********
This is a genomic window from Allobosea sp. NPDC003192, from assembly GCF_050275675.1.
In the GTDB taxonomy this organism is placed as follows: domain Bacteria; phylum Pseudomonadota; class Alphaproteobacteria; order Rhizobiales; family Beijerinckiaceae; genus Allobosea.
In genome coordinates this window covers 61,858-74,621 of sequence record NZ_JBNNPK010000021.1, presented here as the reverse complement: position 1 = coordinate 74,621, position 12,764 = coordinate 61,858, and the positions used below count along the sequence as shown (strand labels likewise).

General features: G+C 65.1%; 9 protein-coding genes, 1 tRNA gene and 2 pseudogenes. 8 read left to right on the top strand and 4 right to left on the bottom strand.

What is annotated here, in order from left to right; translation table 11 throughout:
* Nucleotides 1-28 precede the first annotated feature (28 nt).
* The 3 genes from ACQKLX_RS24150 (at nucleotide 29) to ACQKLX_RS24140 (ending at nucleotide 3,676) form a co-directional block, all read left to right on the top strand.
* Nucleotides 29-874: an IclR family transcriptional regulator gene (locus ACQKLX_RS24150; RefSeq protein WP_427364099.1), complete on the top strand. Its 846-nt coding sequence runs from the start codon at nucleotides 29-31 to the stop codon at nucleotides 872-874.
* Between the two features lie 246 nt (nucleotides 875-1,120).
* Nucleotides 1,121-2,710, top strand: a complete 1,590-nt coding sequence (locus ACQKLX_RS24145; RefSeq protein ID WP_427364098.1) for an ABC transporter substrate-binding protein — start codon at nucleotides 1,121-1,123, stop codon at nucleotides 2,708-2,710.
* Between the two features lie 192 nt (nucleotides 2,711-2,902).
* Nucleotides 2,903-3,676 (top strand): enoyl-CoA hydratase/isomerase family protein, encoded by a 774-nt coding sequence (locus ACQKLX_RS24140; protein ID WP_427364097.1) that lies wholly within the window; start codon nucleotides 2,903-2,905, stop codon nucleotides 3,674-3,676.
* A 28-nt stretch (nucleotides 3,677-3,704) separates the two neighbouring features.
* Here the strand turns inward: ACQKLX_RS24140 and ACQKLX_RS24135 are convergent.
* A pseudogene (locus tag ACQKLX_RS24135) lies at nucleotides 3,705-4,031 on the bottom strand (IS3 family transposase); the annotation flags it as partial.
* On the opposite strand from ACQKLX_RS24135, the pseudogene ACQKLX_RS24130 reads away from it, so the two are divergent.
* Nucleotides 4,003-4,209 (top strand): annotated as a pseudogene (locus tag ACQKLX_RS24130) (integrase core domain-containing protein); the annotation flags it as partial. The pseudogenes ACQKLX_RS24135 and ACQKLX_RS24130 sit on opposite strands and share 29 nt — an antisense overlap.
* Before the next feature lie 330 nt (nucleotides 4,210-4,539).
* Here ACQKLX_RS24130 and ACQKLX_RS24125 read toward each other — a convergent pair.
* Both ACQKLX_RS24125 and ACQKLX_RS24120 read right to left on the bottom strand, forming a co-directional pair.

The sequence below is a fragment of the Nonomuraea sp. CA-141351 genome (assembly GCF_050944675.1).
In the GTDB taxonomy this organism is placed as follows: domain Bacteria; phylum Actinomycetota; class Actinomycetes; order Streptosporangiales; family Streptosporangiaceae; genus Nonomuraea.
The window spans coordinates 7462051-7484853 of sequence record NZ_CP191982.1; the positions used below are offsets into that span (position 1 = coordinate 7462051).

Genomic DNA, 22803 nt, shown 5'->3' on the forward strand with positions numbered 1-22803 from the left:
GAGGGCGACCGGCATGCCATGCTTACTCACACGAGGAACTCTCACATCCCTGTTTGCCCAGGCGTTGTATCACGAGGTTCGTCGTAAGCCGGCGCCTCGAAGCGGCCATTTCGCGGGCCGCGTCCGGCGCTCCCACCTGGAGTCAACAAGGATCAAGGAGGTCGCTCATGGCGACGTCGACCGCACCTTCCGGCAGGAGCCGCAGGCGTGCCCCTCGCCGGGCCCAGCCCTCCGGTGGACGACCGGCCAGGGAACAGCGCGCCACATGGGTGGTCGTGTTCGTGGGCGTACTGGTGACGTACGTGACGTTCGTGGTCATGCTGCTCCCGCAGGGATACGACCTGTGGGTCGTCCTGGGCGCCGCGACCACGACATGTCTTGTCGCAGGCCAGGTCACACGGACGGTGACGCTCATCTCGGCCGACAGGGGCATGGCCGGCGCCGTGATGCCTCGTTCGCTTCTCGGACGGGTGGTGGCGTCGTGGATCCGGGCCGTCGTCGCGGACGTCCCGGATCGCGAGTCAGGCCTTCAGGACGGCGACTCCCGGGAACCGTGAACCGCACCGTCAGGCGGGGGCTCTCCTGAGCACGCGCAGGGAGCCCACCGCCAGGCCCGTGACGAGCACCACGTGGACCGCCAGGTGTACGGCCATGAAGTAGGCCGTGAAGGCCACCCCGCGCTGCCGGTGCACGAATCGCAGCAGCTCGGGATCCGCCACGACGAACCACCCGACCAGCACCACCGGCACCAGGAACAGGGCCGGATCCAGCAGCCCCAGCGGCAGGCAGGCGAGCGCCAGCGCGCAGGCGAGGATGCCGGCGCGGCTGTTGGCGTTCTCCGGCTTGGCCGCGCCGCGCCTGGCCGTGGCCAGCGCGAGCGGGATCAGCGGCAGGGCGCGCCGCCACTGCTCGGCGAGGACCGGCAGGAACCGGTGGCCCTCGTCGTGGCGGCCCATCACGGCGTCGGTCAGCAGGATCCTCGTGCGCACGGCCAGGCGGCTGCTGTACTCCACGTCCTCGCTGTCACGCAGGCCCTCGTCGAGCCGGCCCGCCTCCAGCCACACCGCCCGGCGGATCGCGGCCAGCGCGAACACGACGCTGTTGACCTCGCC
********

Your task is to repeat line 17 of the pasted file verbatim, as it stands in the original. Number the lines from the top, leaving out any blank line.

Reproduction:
* Nucleotides 4,003-4,209 (top strand): annotated as a pseudogene (locus tag ACQKLX_RS24130) (integrase core domain-containing protein); the annotation flags it as partial. The pseudogenes ACQKLX_RS24135 and ACQKLX_RS24130 sit on opposite strands and share 29 nt — an antisense overlap.